Blackness Area Community Council (BACC) is demanding answers as to why a house belonging to a unique part of the landscape will be demolished to make way for a larger, more modern home.
The community council has written to Falkirk Council’s head of planning and economic development to protest the decision to allow the house at 18 Mannerston Holdings in Blackness to be demolished.
Previously, Merv Archibald, a retired architect and convener of the community council, had attended a meeting of Falkirk Council’s planning committee to put his group’s case, but they were unconvinced and accepted the owners’ request to build a new house rather than update the old one.
However, the group say the decision flies in the face of planning policy and are asking why elected members can overturn the advice of their own officials who had recommended refusal twice. They describe the proposed new house as “a very large, out of character new house” which will not sit well in the special landscape area.
The letter says: “We on the BACC and many other local residents, including those familiar with planning and architecture best practice and who have upgraded and expanded their Holdings houses to make family homes in keeping with other properties in the area, are bewildered at how this application can be approved. We seek clarification and reasons from the planning committee for their decision.”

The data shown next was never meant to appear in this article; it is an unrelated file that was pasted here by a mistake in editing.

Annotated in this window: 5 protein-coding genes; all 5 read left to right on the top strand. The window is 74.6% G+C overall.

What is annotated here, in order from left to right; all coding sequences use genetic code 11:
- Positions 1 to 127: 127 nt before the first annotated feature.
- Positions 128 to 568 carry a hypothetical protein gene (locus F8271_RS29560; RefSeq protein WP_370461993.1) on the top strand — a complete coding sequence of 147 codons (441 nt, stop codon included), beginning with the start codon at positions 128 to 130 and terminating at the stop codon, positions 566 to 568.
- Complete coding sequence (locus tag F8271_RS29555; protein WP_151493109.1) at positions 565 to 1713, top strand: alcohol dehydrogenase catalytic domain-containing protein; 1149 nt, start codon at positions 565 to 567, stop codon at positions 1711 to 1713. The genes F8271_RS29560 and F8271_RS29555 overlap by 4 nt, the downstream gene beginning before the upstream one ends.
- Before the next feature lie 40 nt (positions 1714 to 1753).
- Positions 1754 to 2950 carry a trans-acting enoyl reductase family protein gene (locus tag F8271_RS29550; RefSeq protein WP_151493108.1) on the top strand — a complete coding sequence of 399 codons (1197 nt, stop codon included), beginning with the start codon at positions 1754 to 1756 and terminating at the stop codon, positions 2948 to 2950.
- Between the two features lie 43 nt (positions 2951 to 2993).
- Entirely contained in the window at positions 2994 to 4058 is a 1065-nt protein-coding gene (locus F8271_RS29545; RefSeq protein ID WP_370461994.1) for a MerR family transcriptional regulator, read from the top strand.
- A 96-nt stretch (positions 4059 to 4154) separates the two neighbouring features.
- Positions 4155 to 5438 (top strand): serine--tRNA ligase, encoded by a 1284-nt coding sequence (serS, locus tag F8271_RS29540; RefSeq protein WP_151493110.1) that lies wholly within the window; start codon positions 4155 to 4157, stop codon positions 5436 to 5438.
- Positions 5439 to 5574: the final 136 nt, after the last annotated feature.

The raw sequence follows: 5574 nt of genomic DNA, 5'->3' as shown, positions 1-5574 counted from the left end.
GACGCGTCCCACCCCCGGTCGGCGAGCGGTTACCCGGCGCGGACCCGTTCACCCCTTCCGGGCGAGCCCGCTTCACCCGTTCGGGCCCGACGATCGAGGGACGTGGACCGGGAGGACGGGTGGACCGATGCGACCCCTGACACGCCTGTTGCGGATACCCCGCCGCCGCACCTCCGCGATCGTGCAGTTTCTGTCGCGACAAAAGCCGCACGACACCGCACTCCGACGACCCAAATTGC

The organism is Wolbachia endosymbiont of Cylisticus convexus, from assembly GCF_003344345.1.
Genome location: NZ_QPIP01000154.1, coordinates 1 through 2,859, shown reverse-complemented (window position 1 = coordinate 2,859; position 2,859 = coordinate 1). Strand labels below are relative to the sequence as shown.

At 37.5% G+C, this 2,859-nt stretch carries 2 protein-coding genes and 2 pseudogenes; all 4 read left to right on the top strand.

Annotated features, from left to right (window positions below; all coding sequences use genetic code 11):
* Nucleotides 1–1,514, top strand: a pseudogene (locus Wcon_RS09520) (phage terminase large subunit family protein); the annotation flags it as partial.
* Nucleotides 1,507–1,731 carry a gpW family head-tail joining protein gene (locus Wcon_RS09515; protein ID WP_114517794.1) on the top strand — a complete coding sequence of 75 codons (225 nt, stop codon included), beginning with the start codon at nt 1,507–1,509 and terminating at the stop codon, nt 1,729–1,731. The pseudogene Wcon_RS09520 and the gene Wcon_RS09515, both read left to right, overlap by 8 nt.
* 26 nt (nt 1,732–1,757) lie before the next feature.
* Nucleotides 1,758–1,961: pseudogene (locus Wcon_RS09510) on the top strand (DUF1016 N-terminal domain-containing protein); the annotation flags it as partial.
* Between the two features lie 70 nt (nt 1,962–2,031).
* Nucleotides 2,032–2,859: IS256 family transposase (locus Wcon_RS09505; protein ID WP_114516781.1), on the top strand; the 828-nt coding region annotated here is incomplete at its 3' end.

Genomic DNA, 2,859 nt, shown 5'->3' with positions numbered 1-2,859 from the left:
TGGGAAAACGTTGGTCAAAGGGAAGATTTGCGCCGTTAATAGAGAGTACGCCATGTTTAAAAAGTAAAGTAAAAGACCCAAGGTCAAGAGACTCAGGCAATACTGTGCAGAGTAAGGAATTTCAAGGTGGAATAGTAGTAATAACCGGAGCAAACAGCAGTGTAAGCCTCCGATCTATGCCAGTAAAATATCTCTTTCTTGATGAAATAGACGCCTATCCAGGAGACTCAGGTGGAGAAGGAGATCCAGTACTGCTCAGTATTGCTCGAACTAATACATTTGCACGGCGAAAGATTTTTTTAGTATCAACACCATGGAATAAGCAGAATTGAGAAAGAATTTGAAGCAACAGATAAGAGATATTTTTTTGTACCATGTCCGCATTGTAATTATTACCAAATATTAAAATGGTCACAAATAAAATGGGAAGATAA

The Holdings were built by a Bo’ness contractor between 1935 and 1937 to a Ministry of Agriculture and Fisheries design, when the farms of Champany, Cauldcoats and Mannerston were converted into 75 small holdings.
The community council argues that over the years the houses developed a special charm and are gradually acquiring architectural and historic merit, and make a positive contribution to the landscape. The locale is also classed as a Special Landscape Area and they say a key part of this is the way in which the single storey Holdings dwellings blend naturally into the rolling landscape.
No 18 Mannerston is directly next to the House of the Binns estate which is managed by the National Trust for Scotland, and the community council also believes it will impact on other tourist attractions in the area.
“The application proposal would have a significant visual impact from the B9109, particularly given its prominent position at the crest of the hill when heading north to the village and for visitors to Blackness Castle.
“The site is also visible to the many visitors to Rouken Glen Garden Centre and Mannerstons Cafe/Farm Shop and from the adjacent busy A904. The proposed two-storey development would form a conspicuous, incongruous and negative feature in the landscape from these viewpoints.”
The councillors who took the decision say they carefully considered both sides of the argument and listened to Mr Archibald, then visited the site to see for themselves.
A spokesman for Falkirk Council said: “The report on this proposal was given due consideration at the planning committee following a site visit. A vote was taken on the item with members agreeing by a majority at the meeting that the development was acceptable in relation to its scale, visual amenity and impact on the surrounding area.”
The council also said it will respond to the community council formally.